Weekly Update

MORE ABOUT TAP DANCEJoe

CHOREOGRAPHER/DIRECTOR JOE NIESEN (right) grew up in a proactive theater-participating Salinas family.What the Eye Hears His sensational Cats, currently at PacRep in Carmel, revives the dominant role of dance in the popular Lloyd Webber musical. Big ensemble numbers range from a high-energy tap dance sequence in Act I to a dreamy pantomime in Act II, and keep the production’s momentum in constant motion. The tap episode corresponds to two recent reviews of Brian Seibert’s new history of tap, “What the Eye Hears,” the second of which was written by New Yorker dance critic Joan Acocella. To read it, click HERE

NEW BIOGRAPHY OF FRANK SINATRASinatra

“HE LIVED IN DAILY FEAR OF HUMILIATION,” writes Adam Gopnik in his review of the scandal-ridden Vol. 2 of James Kaplan’s “Sinatra, The Chairman.” Click HERE

GO ON STAGE VIRTUALLY

JOIN GOOGLE CULTURAL on stage with dancers at the Palais Garnier or the Philadelphia Orchestra in concert, with interactive scanning. Click HERE

PERFORMING ARTS PEOPLE

MONTEREY NATIVE Laura Elizabeth Anderson, a PhD in opera studjan_derecho_oct_2015ies, directs Hidden Valley’s new production of Dave Conte’s The Gift of the Magi. Click HERE

JAN DERECHO ( right) our Performing Arts People person of November 17, has announced her retirement as long-time executive director of the Santa Cruz Symphony. To read today’s press release, click HERE  (Photo by Loretta McClellan)

THE ADJECTIVE TRAP

AND WHY YOU SHOULDN’T TRUST IT

I READ A REVIEW last week of the most recent Monterey Symphony concert conducted by music director Max Bragado and featuring piano soloist Orion Weiss. What continually jumped out for me were the words thrilling, magnificently, fabulous, beautiful, perfectly tuned, poignant and superbly rendered. After the first concert of the Monterey Symphony, the words wonderful and gorgeous began the review in the same publication. Even the Symphony program notes described one piece as “nostalgic and reflective.” I found myself muttering repeatedly, “Compared to what?”

The first lesson readers should remember is that adjectives—and adverbs—are all about the writer, not the subject at hand. Personally, I find myself suspicious, and even hostile toward, the presumption that a reviewer’s personal reaction is worth anything at all to anybody else. Yet, surprisingly, I find fewer than more readers going along with the writer’s self-indulgent ego trips. This bad habit even infects other reviewers (and, obviously, some program annotators) many of whom don’t seem to have thoughtfully considered the purpose of criticism itself, much less what constitutes good writing.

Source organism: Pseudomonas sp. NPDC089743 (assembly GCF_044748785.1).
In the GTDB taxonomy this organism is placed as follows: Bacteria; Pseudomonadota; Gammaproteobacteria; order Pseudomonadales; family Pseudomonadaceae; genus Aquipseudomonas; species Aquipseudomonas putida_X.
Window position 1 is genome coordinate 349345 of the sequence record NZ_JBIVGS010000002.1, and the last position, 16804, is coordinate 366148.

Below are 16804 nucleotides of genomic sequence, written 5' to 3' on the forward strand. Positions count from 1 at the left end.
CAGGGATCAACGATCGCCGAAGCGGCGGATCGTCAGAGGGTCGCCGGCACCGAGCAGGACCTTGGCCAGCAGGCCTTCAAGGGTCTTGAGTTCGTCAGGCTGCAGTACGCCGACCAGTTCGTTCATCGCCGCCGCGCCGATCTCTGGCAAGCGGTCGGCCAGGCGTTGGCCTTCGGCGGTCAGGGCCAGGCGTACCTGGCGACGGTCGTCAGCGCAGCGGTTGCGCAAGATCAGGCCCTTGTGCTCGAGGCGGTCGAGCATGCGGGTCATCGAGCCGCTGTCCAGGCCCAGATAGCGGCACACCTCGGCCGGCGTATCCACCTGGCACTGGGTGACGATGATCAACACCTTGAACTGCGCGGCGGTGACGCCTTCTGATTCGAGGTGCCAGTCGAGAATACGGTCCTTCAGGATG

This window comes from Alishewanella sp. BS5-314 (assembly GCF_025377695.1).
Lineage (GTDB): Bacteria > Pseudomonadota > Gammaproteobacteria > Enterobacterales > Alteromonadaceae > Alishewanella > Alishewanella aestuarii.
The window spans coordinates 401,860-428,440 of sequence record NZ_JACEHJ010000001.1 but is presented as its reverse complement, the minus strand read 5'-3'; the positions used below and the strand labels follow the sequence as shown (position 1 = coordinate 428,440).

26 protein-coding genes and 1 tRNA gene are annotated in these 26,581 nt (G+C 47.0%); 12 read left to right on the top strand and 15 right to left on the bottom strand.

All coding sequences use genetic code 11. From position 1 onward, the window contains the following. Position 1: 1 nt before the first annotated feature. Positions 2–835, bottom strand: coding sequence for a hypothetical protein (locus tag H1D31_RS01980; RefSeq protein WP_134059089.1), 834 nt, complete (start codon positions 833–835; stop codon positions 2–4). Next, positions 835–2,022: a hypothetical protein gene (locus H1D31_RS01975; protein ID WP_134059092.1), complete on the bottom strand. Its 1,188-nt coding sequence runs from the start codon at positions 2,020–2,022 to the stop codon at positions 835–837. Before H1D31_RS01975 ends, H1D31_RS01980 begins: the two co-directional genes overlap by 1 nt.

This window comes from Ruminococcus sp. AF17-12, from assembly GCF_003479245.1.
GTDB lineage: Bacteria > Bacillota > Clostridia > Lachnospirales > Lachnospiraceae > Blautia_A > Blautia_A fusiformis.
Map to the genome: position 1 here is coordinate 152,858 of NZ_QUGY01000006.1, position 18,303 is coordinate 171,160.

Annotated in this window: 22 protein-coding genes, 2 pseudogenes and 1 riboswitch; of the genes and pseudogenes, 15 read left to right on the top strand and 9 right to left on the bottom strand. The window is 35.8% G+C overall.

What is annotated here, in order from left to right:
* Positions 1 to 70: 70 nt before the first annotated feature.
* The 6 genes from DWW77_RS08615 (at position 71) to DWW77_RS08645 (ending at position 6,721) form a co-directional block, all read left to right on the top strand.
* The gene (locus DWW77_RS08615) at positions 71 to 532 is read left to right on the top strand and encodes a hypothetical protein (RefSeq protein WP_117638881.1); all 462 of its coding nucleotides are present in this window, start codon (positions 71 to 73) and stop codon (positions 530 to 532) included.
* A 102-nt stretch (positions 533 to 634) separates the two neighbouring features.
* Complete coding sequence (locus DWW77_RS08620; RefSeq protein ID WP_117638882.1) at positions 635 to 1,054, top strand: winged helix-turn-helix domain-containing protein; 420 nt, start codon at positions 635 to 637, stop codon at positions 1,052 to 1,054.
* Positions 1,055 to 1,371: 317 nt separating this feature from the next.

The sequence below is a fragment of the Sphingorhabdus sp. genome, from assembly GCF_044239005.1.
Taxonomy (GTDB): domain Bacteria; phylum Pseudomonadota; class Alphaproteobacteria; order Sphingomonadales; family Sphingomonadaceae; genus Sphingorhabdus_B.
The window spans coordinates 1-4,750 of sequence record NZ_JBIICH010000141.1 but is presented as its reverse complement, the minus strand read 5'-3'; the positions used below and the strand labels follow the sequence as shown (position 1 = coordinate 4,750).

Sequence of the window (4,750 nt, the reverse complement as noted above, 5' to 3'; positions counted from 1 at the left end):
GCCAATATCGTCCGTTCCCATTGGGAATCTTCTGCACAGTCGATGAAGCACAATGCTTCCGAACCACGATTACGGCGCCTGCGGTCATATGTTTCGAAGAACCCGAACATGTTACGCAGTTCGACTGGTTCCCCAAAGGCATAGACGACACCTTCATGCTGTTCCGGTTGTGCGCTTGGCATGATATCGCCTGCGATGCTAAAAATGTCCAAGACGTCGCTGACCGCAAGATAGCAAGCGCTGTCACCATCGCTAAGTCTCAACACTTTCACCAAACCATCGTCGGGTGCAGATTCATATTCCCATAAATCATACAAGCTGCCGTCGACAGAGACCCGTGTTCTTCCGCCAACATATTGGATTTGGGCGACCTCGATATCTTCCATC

There is the crux of the matter. Whether the writer passes him- or herself off as a musicologist, critic or reviewer, the ultimate test is whether the writing itself is any good. Or, put another way, is in any way useful to the reader. For that, the writer has to put his/her judgments into a context that helps the reader understand the event’s significance. How best to do that? Write about a performance that provides contextual information that is useful to the reader who didn’t attend. How best to do that? Be a reporter who accurately and intentionally describes what actually happened. Accurate, thorough, contextual reporting of facts trumps opinion every time. Even when preferred by so many wannabes, opinion, in my opinion, is the least useful and often most embarrassing, of all.

We are lucky to have a few reviewers in the Monterey Bay region who are excellent writers (some who grace our pages) and who, if they chose to call themselves critics, would have my blessing. Of course they also use adjectives and adverbs, but in a consciously circumspect and restrained way that deliberately demurs to the subject objectively, the actual event they purport to cover. It’s what good reporters are trained to do. But we have far more poor writers, including some with doctorates, who carelessly disregard both their readers and the craft itself. More important, they also disregard the very arts they presume to judge. Yet even they don’t bear total responsibility. After all they were hired and are sustained by editors and administrators who are likewise unqualified to make such choices.

Scott MacClelland, editor